Pediatric Multiple Sclerosis
What is multiple sclerosis?
Multiple sclerosis (MS) is thought to be an autoimmune disease that attacks the central nervous system (CNS), causing episodes of neurologic symptoms. These neurologic symptoms may include weakness, numbness, tingling, difficulty balancing, bowel or bladder problems, or changes to vision.
The central nervous system consists of the brain, spinal cord and optic nerves. MS primarily attacks the coating around nerve cells called myelin. The attacks leave spots (called plaques or lesions) that interfere with nerve conduction and produces the symptoms of MS. Symptoms of multiple sclerosis vary depending on the location of lesions.
Multiple sclerosis affects about 1 in 1,000 people. About 450,000 people in the United States and Canada are living with multiple sclerosis. Although the peak age of diagnosis is between 20 to 50 years old, approximately 2.7% to 5% of people are diagnosed before the age of 16, with the majority of these cases diagnosed after the age of 10.
Multiple sclerosis is more common in women than in men. It is more common in Caucasians than in Hispanics or African Americans, and more common in temperate areas of the world away from the Equator. It is rare in Asians and other groups.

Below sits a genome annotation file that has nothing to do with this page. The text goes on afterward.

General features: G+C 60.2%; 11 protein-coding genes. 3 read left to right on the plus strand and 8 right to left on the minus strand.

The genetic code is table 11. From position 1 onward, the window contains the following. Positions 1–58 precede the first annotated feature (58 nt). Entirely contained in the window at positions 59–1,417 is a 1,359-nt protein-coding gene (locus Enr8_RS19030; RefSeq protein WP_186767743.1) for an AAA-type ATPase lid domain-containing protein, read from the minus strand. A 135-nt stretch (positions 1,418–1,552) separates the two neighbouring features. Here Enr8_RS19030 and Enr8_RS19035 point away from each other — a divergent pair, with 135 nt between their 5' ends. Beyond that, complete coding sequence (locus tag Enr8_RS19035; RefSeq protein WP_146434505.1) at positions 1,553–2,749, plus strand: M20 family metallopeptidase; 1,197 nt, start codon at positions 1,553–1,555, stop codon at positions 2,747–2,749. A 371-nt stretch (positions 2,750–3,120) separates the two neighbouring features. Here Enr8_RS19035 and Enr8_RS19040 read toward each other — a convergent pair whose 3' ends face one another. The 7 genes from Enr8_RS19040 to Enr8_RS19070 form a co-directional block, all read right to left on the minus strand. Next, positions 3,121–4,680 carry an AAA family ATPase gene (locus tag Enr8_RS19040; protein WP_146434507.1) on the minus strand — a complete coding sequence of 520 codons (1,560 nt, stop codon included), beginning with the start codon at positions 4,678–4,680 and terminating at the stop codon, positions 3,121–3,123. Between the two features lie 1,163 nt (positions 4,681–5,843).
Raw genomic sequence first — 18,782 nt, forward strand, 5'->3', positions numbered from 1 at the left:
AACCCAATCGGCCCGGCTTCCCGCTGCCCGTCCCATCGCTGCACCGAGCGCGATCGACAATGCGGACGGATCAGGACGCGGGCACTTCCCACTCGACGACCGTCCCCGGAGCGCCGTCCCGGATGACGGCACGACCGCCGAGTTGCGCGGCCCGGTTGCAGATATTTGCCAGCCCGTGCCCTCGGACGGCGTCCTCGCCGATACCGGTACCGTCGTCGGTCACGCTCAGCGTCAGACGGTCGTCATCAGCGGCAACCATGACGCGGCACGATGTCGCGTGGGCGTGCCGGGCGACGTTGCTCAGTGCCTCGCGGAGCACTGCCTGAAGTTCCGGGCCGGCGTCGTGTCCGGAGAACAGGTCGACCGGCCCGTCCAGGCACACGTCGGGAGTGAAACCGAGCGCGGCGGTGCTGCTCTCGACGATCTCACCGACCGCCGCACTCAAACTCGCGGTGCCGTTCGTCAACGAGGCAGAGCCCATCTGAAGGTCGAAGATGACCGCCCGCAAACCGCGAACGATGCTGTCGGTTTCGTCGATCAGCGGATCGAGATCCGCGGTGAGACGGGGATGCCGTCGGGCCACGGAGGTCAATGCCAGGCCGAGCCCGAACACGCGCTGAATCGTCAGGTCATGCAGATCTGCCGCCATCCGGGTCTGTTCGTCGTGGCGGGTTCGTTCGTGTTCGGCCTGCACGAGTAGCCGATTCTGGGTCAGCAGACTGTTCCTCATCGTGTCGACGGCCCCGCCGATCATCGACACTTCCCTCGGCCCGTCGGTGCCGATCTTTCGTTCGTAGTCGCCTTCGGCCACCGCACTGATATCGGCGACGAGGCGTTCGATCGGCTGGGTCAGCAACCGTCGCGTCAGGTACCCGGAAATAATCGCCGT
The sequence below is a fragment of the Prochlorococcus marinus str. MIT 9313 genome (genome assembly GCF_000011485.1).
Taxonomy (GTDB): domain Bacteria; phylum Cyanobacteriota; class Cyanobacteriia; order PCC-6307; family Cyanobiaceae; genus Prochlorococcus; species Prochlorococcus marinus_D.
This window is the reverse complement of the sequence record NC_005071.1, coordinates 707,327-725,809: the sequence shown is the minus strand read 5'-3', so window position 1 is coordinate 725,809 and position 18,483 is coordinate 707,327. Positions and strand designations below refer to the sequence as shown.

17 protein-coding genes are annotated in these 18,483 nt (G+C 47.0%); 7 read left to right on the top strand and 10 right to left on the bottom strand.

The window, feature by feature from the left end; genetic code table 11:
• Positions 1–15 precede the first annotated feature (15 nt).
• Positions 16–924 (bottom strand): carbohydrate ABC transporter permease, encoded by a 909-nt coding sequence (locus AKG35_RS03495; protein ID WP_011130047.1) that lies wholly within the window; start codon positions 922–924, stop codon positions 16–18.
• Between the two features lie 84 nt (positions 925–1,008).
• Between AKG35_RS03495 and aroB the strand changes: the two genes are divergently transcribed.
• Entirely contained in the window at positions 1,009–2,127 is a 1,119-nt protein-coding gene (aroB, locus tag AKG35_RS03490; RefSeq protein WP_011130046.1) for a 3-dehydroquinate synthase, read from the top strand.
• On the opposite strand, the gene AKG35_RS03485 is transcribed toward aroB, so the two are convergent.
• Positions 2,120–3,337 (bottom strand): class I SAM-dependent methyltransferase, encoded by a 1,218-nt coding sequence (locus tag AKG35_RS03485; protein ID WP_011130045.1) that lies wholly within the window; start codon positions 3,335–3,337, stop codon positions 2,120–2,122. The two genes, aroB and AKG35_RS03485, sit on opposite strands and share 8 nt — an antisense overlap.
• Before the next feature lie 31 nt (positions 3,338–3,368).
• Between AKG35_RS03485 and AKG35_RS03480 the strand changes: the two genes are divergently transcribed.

Causes of multiple sclerosis
The cause of multiple sclerosis is still unknown. Researchers believe there is a genetic predisposition that is triggered by some environmental factor, such as a viral infection. That means that MS is not genetically passed down from one generation to the next, like hair color or eye color, but a combination of genes can make one person more susceptible to the disease than another person. Subsequently, the average risk of developing multiple sclerosis is 1 in 750, but the risk of a child whose parent has MS is 1 in 40.